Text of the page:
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"we do not note the mere appearance or use of something in STO"
- Those instances are not just noting their use; the Tech manual note is explaining that they were different and were used by StarTrek.com as well as others. The novels explain the significant detail of converting from a Gregorian calendar and the "hyperdimensional distance averaging". The STO note was simply that stardates were continued from the TNG era- i.e. their mere use in STO- without providing some significant revelation about them. We use that requirement because virtually every page here could have "This appeared in STO" in it.
- The intricacies of how stardates in the game compare to real world time in STO are not germaine to this site, as we are not the STO wiki. 31dot (talk) 02:04, July 25, 2012 (UTC)
Actually, I added that part about StarTrek.com at the same time I added the STO section. But I take from your statement that if I gave some significant revelation about them, such as how they actually differ from TNG (they were only "roughly" continuous) then it would be OK? --Nike (talk) 05:56, July 25, 2012 (UTC)
- I might suggest that it would be better to put your energies into improving Memory Beta's article on stardates(as they do better cover content from non-canon works like games) but if there is some major, significant difference about them that doesn't just have to do with their continuance from the TNG era (such as noting when a particular stardate is reached) and isn't just noting how the game itself works(which, again, is outside of our mission) it might be OK. 31dot (talk) 09:39, July 25, 2012 (UTC)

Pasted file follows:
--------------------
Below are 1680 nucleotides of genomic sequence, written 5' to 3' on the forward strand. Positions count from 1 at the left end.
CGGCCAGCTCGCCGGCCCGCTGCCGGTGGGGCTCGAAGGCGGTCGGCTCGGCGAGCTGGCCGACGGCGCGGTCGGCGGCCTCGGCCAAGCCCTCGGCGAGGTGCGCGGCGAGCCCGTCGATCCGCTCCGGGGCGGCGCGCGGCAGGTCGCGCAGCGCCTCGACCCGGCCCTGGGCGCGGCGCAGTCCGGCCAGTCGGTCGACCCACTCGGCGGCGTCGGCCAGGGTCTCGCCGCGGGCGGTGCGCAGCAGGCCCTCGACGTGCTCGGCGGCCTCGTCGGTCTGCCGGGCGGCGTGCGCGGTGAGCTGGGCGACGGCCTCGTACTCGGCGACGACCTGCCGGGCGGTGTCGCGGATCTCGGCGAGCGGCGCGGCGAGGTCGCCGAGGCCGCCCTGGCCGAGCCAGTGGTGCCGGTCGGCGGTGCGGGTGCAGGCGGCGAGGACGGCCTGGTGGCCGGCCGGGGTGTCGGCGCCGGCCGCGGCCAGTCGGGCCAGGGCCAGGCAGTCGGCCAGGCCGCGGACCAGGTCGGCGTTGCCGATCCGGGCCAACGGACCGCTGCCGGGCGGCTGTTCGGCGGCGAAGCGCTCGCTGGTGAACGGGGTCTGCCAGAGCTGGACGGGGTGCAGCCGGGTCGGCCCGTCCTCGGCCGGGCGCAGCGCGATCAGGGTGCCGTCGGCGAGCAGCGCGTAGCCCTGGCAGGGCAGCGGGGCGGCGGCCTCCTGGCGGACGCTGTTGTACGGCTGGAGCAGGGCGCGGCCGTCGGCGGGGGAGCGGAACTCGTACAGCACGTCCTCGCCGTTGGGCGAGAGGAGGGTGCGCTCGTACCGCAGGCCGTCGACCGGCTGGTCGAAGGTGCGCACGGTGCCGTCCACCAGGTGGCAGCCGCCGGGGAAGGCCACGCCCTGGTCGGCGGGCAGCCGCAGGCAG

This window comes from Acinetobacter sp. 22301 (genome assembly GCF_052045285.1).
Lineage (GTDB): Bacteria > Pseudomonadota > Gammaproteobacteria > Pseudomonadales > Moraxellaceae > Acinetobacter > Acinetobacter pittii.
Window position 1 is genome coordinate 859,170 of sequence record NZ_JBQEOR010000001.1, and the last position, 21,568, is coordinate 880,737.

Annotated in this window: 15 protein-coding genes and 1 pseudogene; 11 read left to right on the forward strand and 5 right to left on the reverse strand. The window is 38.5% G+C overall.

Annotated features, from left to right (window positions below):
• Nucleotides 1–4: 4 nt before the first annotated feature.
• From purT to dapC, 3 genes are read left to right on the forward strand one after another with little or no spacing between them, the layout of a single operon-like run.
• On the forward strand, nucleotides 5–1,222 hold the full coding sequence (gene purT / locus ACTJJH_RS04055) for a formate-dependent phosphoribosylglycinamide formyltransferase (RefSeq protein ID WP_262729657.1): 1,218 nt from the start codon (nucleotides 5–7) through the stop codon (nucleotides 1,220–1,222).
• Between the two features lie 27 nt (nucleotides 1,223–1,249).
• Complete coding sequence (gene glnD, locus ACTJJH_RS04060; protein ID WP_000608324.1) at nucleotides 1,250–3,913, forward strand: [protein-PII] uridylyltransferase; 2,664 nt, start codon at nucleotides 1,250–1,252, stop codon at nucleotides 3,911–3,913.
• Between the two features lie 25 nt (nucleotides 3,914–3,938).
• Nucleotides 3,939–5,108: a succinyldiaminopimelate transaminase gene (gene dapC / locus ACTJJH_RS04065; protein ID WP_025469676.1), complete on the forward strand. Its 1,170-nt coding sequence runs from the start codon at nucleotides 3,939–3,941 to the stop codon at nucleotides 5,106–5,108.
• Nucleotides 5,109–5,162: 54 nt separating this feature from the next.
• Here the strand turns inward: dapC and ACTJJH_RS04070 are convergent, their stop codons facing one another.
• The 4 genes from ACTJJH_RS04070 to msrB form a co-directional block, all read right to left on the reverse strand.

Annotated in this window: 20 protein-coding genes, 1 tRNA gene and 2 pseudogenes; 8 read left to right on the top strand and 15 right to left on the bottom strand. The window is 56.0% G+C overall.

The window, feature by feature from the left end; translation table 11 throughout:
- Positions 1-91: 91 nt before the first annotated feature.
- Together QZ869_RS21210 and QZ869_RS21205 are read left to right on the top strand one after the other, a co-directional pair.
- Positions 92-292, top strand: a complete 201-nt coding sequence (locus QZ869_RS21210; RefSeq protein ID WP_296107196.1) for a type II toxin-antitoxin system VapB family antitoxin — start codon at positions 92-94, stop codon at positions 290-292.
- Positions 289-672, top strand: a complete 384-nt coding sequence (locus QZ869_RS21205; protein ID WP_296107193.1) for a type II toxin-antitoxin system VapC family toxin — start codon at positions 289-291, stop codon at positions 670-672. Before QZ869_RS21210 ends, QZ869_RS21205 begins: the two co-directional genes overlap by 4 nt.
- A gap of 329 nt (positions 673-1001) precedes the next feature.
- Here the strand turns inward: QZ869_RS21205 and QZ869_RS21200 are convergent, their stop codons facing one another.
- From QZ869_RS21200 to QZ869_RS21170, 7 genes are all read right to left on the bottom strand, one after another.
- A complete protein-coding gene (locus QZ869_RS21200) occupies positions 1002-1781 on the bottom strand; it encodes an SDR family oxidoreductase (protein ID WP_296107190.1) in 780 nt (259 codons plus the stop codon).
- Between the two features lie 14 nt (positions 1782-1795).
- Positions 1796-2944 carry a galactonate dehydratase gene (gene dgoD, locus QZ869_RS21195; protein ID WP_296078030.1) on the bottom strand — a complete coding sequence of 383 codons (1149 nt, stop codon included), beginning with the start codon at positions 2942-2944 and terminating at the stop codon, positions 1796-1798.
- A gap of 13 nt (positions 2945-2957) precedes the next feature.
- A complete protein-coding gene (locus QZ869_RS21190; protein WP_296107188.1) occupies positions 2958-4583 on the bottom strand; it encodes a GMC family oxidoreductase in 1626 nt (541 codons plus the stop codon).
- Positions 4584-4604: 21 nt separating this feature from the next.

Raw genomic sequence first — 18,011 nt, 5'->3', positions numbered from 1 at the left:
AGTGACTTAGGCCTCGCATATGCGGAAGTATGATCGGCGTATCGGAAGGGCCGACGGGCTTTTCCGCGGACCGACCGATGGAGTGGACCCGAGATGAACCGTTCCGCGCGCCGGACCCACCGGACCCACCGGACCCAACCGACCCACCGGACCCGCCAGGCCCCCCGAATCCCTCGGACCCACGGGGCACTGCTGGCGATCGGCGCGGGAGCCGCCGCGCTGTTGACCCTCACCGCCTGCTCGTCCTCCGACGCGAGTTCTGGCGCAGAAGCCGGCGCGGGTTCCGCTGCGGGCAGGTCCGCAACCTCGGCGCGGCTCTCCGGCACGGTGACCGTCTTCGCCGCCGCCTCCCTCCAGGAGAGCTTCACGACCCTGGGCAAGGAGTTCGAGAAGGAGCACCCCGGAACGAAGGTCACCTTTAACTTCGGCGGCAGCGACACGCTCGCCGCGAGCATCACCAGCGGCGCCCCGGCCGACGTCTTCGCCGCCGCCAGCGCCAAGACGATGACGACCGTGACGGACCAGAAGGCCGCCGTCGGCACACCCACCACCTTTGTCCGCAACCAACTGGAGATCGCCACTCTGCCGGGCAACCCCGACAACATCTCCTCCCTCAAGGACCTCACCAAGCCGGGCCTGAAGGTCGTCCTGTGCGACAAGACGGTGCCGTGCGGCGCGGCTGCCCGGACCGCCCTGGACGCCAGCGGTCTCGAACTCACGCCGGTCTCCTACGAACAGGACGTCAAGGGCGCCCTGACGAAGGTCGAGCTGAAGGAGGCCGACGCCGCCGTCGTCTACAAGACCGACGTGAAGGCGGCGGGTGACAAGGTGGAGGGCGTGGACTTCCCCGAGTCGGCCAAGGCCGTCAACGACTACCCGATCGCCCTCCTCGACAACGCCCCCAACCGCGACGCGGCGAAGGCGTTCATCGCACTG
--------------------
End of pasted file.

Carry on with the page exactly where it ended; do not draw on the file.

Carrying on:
FASA and Google
I thought I'd get feedback ahead of time before editing the article. FASA used "reference stardates" like Franz Joseph and StarTrek.com. However, they prefixed a digit and a slash to represent the century, starting with the year 2000, so January 1, 2000, was 0/0001.01 and the Organian Peace Treaty was signed on 2/0801.24, or January 24, 2208. (This system was introduced around the release of TMP, before the current chronology was established.) Preceding centuries are negative, so "Where No Man Has Gone Before" aired -1/6608.22 (The day my sister was born) and the Declaration of Independence was -3/7607.04. I know that this was a licensed work, but so was Joseph's book.
Google Calendar uses stardates based upon the ideas of Andrew Main. Each day covers 5.00 stardates, 10000 stardates (2000 days) make up an "issue". Issue numbers are prefixed in brackets. TOS was issue , 0000 was January 4, 2162, (when he speculated the Federation was founded) and today started at [-28]7155.00. --Nike (talk) 01:39, August 10, 2012 (UTC) SD 0/1208.09, [-28]7160.33
- The Google thing should not be on this page; it could be mentioned on Star Trek parodies and pop culture references. The FASA reference could go under Apocrypha, as it is a licensed work. 31dot (talk) 08:41, August 10, 2012 (UTC)
Out of order Stardates
The article mentions several inconsistencies concerning stardates however it fails or neglects to address a most obvious one, namely that Stardates sometimes appear to go backwards. This is especially noticeable in TNG season 1. If someone watches the episodes in stardate order, Wesley Crusher is on the bridge before Picard makes him an acting ensign, while Yar returns from the dead in 2 or 3 episodes. I think this phenomenon would deserve at least a mention, and I am really curious whether any licensed source addressed it eg. that stardates are non-linear or sometimes are reverted. Does anyone else share this opinion? MoffRebusMy Talk 18:52, October 24, 2012 (UTC)
- If nobody objects I am adding a reference. MoffRebusMy Talk 09:13, October 25, 2012 (UTC)